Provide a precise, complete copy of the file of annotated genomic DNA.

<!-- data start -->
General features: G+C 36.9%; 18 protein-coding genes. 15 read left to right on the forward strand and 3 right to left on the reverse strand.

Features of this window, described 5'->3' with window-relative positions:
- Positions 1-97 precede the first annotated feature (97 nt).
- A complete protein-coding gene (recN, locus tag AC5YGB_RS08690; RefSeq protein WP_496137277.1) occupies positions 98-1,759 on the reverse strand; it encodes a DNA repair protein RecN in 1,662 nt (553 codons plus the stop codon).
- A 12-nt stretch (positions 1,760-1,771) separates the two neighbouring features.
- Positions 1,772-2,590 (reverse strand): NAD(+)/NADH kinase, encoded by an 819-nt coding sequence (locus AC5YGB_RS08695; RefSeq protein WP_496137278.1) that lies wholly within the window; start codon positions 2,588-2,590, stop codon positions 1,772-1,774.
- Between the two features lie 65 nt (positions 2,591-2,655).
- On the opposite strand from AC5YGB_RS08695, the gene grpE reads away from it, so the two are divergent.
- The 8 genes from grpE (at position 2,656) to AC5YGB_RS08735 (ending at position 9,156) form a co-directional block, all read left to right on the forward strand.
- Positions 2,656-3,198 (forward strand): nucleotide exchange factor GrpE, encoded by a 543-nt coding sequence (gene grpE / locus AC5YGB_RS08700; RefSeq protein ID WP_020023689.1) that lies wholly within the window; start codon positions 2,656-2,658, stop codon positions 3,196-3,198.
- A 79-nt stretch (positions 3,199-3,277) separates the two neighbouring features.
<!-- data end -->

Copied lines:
General features: G+C 36.9%; 18 protein-coding genes. 15 read left to right on the forward strand and 3 right to left on the reverse strand.

Features of this window, described 5'->3' with window-relative positions:
- Positions 1-97 precede the first annotated feature (97 nt).
- A complete protein-coding gene (recN, locus tag AC5YGB_RS08690; RefSeq protein WP_496137277.1) occupies positions 98-1,759 on the reverse strand; it encodes a DNA repair protein RecN in 1,662 nt (553 codons plus the stop codon).
- A 12-nt stretch (positions 1,760-1,771) separates the two neighbouring features.
- Positions 1,772-2,590 (reverse strand): NAD(+)/NADH kinase, encoded by an 819-nt coding sequence (locus AC5YGB_RS08695; RefSeq protein WP_496137278.1) that lies wholly within the window; start codon positions 2,588-2,590, stop codon positions 1,772-1,774.
- Between the two features lie 65 nt (positions 2,591-2,655).
- On the opposite strand from AC5YGB_RS08695, the gene grpE reads away from it, so the two are divergent.
- The 8 genes from grpE (at position 2,656) to AC5YGB_RS08735 (ending at position 9,156) form a co-directional block, all read left to right on the forward strand.
- Positions 2,656-3,198 (forward strand): nucleotide exchange factor GrpE, encoded by a 543-nt coding sequence (gene grpE / locus AC5YGB_RS08700; RefSeq protein ID WP_020023689.1) that lies wholly within the window; start codon positions 2,656-2,658, stop codon positions 3,196-3,198.
- A 79-nt stretch (positions 3,199-3,277) separates the two neighbouring features.